|Columbia Financial Advisors
The restricted stock studies have several weaknesses. Generally, the restricted stock studies are based on small sample sizes. The companies that issue restricted shares tend to be relatively small, and some do so because of a need for capital. Investors in restricted stocks have shares that may be traded once the restriction lapses. Thus, when the SEC reduced the holding period on restricted shares, the discounts associated with restricted shares declined. For a private company, there is no guarantee that the shares can ever be traded.
John D. Emory’s pre-IPO studies have examined the relationship between stock transactions and subsequent initial public offerings of the same stock in an effort to quantify the discount for lack of marketability. In numerous studies, Emory has reviewed over 2,000 prospectuses and found over 300 qualifying transactions. These transactions reflect discounts in the range of 45 percent.
Mukesh Bajaj and others have criticized the pre-IPO studies and called for a distinction between a marketability discount and a discount for other factors2 . In a review of private placement discounts, Bajaj has noted that, “The discount offered to buyers is compensation for the cost of assessing the quality of the firm and for the anticipated costs of monitoring the future decisions of its managers.” Mark L. Mitchell has responded that the discounts are too high to be considered a monitoring cost.
The SEC Perspective
In a speech at the 2004 Thirty-Second AICPA National Conference on Current SEC and PCAOB Developments, the Associate Chief Accountant for the SEC said, "The second issue we address with frequency is the magnitude of discounts, particularly the magnitude of the discount for the lack of marketability. While there are no bright lines, management has the burden of supporting the amount of the discount they select. It's not enough to simply cite the average marketability discount used by your investment banker or to highlight that the amount of the discount used falls within a broad range you noted in an academic study. As a starting point in evaluating these discounts, we try to understand the duration of the restrictions and the volatility of the underlying stock. Generally, the longer the duration and the higher the volatility, the higher the discount.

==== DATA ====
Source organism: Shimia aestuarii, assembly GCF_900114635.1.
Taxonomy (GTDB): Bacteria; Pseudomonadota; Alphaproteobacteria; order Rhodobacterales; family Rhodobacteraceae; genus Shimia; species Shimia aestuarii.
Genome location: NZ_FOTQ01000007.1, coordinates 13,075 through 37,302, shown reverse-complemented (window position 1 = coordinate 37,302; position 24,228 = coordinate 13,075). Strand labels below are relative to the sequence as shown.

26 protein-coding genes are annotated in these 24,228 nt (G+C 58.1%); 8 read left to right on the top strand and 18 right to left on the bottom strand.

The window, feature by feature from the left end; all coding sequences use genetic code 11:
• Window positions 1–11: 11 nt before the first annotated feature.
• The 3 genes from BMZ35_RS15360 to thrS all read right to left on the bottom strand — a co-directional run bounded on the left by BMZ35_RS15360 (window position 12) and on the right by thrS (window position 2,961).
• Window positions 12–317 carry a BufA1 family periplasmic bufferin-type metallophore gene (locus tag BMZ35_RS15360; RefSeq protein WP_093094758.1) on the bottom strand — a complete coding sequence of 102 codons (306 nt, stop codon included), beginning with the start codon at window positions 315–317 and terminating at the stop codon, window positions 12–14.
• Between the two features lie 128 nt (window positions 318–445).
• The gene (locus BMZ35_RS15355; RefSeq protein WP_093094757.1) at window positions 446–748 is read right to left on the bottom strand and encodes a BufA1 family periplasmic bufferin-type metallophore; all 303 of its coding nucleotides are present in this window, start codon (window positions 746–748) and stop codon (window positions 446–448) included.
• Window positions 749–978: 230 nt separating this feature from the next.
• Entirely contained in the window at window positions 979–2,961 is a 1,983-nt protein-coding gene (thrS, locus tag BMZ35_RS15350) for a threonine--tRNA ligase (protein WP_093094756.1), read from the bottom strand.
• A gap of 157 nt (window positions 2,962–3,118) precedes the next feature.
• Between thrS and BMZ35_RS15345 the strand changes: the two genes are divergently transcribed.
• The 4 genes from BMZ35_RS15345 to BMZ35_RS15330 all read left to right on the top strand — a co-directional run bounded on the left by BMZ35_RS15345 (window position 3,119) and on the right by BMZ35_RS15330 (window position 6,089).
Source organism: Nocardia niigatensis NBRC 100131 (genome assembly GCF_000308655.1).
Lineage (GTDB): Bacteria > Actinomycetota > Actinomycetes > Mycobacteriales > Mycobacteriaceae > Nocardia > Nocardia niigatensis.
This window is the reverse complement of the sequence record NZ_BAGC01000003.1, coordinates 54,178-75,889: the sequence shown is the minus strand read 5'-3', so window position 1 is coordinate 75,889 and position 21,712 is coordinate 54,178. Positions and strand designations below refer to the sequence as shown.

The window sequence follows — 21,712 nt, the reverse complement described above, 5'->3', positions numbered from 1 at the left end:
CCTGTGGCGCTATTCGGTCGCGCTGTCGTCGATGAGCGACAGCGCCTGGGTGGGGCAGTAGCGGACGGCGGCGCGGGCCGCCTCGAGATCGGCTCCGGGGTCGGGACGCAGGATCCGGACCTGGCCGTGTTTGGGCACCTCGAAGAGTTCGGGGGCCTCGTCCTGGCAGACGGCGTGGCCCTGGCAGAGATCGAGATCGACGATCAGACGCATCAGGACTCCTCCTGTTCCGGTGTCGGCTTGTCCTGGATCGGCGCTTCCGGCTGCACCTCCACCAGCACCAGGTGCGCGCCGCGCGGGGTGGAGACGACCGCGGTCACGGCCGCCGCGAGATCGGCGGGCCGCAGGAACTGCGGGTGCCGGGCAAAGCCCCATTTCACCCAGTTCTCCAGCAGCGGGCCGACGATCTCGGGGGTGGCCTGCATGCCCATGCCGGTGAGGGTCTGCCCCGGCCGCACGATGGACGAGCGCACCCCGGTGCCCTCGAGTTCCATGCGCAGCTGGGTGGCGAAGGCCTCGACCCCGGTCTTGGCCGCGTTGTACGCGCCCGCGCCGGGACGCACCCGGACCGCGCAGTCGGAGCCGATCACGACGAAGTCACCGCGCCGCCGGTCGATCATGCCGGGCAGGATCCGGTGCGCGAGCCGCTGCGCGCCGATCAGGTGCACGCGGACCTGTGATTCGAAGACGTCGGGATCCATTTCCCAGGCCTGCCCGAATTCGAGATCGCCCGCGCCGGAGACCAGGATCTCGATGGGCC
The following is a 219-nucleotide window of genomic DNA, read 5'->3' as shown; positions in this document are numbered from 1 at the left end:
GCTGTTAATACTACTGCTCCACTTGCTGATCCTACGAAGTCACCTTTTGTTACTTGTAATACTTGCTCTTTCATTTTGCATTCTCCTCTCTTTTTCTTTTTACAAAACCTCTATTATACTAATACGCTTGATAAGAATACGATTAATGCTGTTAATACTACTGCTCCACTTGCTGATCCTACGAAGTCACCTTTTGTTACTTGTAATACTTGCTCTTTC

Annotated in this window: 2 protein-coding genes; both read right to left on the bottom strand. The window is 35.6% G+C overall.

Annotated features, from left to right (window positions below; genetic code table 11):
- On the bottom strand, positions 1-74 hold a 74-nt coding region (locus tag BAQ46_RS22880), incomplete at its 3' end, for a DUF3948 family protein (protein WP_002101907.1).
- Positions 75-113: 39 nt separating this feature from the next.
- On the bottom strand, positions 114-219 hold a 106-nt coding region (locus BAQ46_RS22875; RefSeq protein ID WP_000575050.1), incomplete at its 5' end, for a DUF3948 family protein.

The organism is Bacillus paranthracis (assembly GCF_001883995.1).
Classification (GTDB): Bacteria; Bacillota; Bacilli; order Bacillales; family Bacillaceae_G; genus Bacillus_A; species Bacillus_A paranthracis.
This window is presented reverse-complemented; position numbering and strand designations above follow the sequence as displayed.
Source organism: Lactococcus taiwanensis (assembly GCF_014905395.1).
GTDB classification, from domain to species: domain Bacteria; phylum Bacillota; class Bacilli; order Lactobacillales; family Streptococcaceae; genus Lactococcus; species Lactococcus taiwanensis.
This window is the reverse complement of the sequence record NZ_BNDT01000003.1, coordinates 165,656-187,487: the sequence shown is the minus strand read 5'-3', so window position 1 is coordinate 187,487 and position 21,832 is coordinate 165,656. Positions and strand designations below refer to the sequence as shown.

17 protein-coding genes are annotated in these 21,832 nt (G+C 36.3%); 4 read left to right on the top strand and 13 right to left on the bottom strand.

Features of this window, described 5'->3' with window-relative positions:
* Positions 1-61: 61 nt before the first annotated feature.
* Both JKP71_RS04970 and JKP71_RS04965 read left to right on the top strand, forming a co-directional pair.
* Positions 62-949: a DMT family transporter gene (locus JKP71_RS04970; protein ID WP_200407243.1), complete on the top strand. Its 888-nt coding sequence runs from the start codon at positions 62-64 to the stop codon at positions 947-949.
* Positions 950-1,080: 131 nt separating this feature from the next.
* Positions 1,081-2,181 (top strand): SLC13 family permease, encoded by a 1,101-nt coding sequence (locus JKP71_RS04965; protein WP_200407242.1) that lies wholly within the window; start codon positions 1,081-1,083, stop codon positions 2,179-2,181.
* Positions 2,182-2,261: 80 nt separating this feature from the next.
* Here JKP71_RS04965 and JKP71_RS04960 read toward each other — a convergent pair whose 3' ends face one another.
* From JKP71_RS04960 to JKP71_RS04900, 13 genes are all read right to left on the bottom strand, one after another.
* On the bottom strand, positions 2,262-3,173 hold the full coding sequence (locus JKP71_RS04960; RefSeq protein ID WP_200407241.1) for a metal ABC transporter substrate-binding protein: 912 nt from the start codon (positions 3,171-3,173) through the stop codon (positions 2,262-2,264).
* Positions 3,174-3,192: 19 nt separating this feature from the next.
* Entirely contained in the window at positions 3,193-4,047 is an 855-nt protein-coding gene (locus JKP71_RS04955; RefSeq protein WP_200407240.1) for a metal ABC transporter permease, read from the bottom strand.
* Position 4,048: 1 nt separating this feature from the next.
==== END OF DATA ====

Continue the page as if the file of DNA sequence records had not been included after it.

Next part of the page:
"The AICPA Practice Aid lists other examples you might consider, but it too is not an all-inclusive list. It's important to note that if you are deriving a marketability discount from what you believe to be comparable companies, you need to ensure that the discount only gives effect to the lack of liquidity of the comparable companies' stock and not to other factors specific to the comparable companies such as the successful execution of a business plan or the reduction in risk associated with achieving projected results. In responding to staff comment in this area, management should be cognizant of the fact that while qualitative factors may have entered into their determination, they ultimately quantified a discount. At the end of the day, management must provide sufficient objective support for the amount of any discount taken."